War is the most anti-family activity there is.

Yet ‘family values’ politicians still supported this war, a war that clearly failed to meet the criteria of Christianity’s own doctrine of Just War. The American church is simply so wedded to the dominant American worldview of militarism that it has become a defender of the status quo. We need religious leaders who will demand that future wars meet the strict criteria of the Church’s long standing doctrine of a ‘Just War’ and if the war doesn’t, we need clergy who are willing to speak out against it. Neither Iraq nor Vietnam met the just war criteria. Mining the harbors of Nicaragua and bombing nations that have not attacked or harmed us also fails to meet the Christian criteria of a just war – and are acts of war.

Never again must we send our children to fight a war that falls outside our own moral and religious tradition. Our clergy must not simply rubber stamp whatever foreign policy our leaders and the military-industrial complex lead the nation into. The clergy is our last hope for a moral and just foreign policy that will reflect the finest values of a civilized nation and that will make war a last resort and then only once the strict criteria of a just war are satisfied. The well-being and lives of our servicemembers, their marriages, and their children are at risk. America simply cannot afford to go to war unnecessarily again. The church has a moral imperative to speak out when wars fail to meet the standards of a just war. The Church has failed to do so in the recent past with terrible results. The church must not be to closely aligned with the defenders of the status quo that they fail to defend church doctrine, particularly when so much is at stake. We must beware of religious leaders who are too closely tied to our political leaders and the status quo that they cannot openly criticize them. Our young men and women have paid a terrible price for the Churches failure to speak out against militarism and unnecessary wars.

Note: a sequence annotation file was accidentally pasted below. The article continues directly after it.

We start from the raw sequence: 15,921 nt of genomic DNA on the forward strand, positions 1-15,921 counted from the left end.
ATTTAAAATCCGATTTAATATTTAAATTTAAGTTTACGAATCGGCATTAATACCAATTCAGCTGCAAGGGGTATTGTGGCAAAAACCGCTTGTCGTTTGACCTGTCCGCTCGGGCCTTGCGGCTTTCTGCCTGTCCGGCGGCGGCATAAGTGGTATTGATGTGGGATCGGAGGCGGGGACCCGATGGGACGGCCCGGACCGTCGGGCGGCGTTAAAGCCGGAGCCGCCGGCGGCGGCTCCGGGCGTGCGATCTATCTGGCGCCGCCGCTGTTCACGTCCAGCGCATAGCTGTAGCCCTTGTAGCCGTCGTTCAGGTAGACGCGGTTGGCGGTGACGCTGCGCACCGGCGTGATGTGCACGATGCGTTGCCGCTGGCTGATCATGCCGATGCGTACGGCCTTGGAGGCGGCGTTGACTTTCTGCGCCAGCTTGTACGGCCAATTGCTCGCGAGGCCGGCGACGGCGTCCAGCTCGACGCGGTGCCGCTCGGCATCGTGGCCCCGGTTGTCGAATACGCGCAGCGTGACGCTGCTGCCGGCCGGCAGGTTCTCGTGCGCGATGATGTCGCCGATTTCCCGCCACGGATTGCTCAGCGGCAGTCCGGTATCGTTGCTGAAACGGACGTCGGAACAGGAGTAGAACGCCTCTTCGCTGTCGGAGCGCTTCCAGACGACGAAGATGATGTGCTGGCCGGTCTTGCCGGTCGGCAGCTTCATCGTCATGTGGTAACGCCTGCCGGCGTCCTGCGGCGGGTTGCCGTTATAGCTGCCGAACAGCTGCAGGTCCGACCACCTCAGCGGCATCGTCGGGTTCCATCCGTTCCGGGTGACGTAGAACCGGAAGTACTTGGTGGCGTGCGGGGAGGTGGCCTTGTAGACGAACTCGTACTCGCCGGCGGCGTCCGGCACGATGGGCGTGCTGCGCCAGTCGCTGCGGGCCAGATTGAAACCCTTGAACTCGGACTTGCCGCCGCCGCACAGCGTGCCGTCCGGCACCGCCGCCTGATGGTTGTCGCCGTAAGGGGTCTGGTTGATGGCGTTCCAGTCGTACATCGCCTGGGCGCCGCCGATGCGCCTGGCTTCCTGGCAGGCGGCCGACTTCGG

War is the ultimate form of violence and sends the message to ordinary citizens that violence is acceptable. Nationalism is the ultimate exercise in “Us vs. Them” thinking that often leads to hate and war. To prevent war, nationalism must be subverted for the greater good of humanity. We must no longer see ourselves as Americans, or as Chinese or Russians, but as humans first and foremost. Only when we see every person as our brother, sister and fellow human being will the end of war come. As the Dalai Lama said, “We tend to forget that despite the superficial differences between us, people are equal in their basic wish for peace and happiness.” All peoples have the same hopes, fears and dreams for their children. All peoples. Every one of us loves our little boys and little girls and wants them to grow up safe and happy. In these ways, we are all alike. We must never forget this.

Ron Hill